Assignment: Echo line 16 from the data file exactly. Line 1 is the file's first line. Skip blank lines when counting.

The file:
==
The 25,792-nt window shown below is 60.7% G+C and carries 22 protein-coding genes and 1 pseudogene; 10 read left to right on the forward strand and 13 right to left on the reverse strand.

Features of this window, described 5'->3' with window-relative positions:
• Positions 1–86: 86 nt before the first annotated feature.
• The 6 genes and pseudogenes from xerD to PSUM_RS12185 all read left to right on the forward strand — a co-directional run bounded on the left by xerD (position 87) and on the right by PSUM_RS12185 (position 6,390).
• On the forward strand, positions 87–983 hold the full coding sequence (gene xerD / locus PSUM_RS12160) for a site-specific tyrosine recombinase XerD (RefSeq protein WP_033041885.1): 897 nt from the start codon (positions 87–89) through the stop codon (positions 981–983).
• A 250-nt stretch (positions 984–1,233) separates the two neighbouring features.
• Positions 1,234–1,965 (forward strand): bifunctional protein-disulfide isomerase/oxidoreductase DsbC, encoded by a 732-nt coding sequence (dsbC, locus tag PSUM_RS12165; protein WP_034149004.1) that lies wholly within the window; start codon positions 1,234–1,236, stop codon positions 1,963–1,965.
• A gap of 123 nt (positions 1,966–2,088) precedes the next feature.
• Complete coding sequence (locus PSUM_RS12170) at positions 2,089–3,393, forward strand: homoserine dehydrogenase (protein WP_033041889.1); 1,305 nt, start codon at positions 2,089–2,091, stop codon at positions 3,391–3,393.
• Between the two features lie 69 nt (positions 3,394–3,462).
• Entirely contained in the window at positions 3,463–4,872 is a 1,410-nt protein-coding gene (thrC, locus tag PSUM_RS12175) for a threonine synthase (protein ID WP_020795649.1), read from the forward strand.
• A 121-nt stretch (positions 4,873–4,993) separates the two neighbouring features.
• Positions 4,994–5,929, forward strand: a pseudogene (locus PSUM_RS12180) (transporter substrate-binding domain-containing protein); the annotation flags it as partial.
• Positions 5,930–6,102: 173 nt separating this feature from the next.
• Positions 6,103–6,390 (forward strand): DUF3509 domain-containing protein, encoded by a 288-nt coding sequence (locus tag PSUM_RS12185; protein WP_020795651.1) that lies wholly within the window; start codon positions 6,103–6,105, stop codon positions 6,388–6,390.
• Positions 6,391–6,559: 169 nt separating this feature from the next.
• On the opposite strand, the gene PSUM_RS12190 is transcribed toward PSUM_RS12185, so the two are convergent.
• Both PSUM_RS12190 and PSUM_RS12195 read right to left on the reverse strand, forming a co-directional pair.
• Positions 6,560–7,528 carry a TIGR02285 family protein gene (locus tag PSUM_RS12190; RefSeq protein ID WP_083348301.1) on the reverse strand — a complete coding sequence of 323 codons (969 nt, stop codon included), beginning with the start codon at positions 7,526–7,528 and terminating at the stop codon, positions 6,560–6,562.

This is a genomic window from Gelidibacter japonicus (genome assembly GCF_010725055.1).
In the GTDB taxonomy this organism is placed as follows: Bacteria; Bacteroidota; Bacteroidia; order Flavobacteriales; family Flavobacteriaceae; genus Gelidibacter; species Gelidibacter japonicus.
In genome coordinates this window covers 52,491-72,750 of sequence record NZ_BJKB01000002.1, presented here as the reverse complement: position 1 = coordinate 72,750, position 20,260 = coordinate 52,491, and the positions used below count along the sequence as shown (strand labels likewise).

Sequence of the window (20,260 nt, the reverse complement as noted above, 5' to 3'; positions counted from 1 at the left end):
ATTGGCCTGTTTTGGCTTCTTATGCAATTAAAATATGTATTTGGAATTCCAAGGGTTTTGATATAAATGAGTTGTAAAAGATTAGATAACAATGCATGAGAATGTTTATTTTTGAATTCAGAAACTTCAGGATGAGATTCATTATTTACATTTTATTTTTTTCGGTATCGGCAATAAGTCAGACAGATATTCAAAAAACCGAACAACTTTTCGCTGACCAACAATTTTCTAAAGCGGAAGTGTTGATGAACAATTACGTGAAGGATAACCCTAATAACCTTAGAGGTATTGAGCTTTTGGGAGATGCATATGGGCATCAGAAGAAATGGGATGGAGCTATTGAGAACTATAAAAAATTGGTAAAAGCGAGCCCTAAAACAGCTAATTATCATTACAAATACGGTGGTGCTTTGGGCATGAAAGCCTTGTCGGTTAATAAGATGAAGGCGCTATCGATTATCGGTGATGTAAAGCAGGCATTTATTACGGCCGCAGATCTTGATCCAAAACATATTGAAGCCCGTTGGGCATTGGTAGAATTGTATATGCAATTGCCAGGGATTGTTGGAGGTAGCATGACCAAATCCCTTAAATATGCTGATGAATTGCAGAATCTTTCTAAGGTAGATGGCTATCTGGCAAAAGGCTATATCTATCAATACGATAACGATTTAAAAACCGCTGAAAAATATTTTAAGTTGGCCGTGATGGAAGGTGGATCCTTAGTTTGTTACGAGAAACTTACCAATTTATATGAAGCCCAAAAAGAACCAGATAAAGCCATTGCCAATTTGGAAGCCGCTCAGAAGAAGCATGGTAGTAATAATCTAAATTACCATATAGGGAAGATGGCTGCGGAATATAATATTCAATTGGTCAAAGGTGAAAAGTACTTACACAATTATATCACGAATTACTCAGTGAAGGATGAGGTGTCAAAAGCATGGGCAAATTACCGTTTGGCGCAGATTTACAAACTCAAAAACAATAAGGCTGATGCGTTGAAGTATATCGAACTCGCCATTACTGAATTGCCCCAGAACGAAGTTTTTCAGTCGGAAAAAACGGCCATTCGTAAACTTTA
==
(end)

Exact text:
• Positions 6,391–6,559: 169 nt separating this feature from the next.